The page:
Warmhearted and sincere, Jonathan O’Boyle’s concert production of Rodgers and Hammerstein’s musical take on Cinderella is gorgeous to watch and listen to from start to finish.
Love London Love Culture rounds up the reviews for the Lyric Hammersmith’s 10th-anniversary pantomime Dick Whittington.
Not quite a musical, but somewhat more than a concert, song cycle The Distance You Have Come brings together some of the greatest hits from Scott Alan’s star-spangled songwriting career, performed by an equally glittering cast of West End talent.
Scott Alan is a long-standing cult favourite amongst musical theatre enthusiasts and his most recent song cycle The Distance You Have Come weaves in his most popular numbers with some newer ones.
A Scott Alan song cycle promises much but The Distance You Have Come doesn’t quite deliver at the Cockpit Theatre, despite its excellent cast.
Can musical theatre help us find common ground with those with whom we disagree? If so, Unexpected Joy is undoubtedly the musical to do it. Watch Terri Paddock’s post-show Q&A with the all-female cast, producer Katy Lipson of Aria Entertainment and musical director Gareth Bretherton.
Produced by Aria Entertainment at the Southwark Playhouse in conjunction with their From Page To Stage Festival celebrating new musical theatre, this European premiere of Unexpected Joy is something of an irrepressibly cheesy delight.
From the moment a smock-dressed lady ambles on stage, the cramped space in South London erupts into a burst of foot-tapping tunes. Unexpected Joy boasts a rousing chorus of tunes and some impressive vocal feats.
Bill Russell and Janet Hood’s musical Unexpected Joy is refreshing and appropriate for 2018 thanks to its four strong female characters and songs that hit the spot emotionally.
A female led production with wonderful songs, a heartfelt message and a whole lot of love, there’s no reason not to see Unexpected Joy.
The email telling me about an upcoming West End Live Lounge concert is one I look forward to with excitement and anticipation as the night always proves to be a joyous, talent-filled one.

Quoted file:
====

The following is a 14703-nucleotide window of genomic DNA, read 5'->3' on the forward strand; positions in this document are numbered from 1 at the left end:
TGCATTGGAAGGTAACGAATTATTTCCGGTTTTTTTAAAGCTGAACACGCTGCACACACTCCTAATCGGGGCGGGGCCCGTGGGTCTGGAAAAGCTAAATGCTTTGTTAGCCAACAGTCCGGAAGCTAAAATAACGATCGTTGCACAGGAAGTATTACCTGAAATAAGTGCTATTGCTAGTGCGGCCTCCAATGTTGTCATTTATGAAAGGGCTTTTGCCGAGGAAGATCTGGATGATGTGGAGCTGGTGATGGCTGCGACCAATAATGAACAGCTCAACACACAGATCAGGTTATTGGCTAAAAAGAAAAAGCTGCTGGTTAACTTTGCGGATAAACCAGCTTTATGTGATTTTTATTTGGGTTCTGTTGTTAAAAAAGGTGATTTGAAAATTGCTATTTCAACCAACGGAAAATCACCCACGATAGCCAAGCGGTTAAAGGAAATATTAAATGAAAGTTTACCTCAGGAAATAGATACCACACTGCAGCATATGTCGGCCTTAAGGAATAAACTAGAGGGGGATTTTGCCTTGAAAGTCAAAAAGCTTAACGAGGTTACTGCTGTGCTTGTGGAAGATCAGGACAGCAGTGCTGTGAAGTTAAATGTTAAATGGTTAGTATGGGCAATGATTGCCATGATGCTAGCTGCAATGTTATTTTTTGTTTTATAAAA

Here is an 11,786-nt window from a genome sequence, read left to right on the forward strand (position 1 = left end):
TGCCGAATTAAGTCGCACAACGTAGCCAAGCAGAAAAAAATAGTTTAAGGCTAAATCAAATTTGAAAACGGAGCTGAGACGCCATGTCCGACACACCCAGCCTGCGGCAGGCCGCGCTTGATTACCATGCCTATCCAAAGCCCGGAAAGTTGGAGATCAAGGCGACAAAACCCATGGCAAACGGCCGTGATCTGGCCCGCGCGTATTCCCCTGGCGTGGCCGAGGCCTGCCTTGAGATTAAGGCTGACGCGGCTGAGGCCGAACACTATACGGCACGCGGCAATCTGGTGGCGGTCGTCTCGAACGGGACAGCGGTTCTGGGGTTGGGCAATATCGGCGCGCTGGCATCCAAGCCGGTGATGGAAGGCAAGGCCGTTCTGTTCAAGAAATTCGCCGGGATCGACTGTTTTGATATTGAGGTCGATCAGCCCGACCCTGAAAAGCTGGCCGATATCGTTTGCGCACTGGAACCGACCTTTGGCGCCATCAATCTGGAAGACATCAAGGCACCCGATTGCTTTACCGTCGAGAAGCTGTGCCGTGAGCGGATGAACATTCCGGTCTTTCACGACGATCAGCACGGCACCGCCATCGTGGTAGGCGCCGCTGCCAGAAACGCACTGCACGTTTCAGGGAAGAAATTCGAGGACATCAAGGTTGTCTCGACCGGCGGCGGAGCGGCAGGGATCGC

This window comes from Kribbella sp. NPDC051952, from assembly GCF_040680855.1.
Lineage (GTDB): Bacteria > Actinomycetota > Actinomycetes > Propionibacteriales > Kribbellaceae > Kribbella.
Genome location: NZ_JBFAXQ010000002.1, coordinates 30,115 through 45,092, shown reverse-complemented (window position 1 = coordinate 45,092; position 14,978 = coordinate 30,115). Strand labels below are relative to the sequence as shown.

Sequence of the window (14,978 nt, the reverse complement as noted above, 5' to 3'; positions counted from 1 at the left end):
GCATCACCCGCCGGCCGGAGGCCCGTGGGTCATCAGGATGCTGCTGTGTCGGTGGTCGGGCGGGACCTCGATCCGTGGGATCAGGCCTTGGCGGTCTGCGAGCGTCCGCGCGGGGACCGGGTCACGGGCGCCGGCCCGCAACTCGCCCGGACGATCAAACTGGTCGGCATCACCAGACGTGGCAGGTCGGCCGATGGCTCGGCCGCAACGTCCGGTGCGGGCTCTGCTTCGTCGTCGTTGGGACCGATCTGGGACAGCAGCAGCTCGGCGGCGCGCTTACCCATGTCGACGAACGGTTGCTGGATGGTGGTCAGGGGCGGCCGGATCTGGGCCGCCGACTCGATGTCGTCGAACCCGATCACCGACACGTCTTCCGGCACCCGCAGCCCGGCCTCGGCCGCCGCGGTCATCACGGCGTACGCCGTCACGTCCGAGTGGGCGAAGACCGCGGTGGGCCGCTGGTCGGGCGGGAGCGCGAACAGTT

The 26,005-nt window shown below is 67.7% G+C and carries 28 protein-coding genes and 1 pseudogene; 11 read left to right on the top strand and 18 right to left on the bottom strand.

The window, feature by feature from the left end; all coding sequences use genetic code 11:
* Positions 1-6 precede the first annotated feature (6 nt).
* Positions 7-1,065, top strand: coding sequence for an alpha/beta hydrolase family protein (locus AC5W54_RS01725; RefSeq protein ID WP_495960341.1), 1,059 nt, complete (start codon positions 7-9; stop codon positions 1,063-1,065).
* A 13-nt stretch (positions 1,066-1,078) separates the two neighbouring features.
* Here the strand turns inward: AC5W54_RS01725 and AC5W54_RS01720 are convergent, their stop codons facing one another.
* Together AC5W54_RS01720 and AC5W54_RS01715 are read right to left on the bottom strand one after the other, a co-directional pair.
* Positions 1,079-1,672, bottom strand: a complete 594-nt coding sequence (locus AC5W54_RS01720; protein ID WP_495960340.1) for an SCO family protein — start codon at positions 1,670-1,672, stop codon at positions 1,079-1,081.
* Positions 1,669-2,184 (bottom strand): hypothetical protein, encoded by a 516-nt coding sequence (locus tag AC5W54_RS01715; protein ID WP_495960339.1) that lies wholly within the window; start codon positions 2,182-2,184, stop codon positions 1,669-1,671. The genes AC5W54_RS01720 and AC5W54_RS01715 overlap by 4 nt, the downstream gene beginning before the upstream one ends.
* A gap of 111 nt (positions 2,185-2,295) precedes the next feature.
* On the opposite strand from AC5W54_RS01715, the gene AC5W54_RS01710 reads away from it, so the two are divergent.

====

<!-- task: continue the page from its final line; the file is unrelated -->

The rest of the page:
Final casting for Myth: the Rise and Fall of Orpheus, directed by Arlene Phillips and playing at The Other Palace from 10 March, includes Jaymi Hensely, best known for his work in boy band Union J.
The show opens with the bad guys; Dr Bloom played by Marc Pickering and General Blight played by Carl Mullaney, both of whom worked well together and it felt like they had walked straight out of a comic strip into the real world.
All generations must have their superheroes; for children in the 1980s, tea-time television presented awe-struck audiences with the adventures of Bananaman, a particularly dim-witted super-hero who started life on the back pages of the DC Thomson comic, Nutty.
Armed with “the muscles of twenty men and the brains of twenty mussels”, Bananaman is here to save the residents of Acacia Road, and Bananaman the Musical is here to save off-West End theatregoers who are craving fresh and a-peel-ing new material.
Matthew McKenna has been unmasked today as the star and “handsome hero” of Bananaman the Musical, which runs at London’s Southwark Playhouse from 15 December 2017 to 20 January 2018, with a press night on 4 January. Full casting is announced today.
Both acts were a celebration of Scott’s career with the stars taking the stage to perform theirs and Scott’s favourite compositions. Scott joked how each song he writes is depressing, even his happy songs are emotive ballads which is extremely true and for me, someone who thrives on emotional, depressing music (I have playlist just for it) it was all I couldv’e asked for.
The script is sprinkled with as many songs as anecdotes – who knew for example that Bart could not write music? He would hum out a tune on his kazoo, while his good friend Eric Roberts (who was to score most of the Carry On movies) transcribed the melodies to written manuscript.
Lizzie proved to be considerably more interesting than I thought a rock musical would be, presented as something between a semi-staged musical and rock gig, it’s a striking thing indeed.
Rock musicals are always going to be in your face, loud, thrashing affairs – if done properly they should have a live band (this one is kept together and at fortissimo constantly by musical director Martin Bergmann Konge) and aim to shock and rock.
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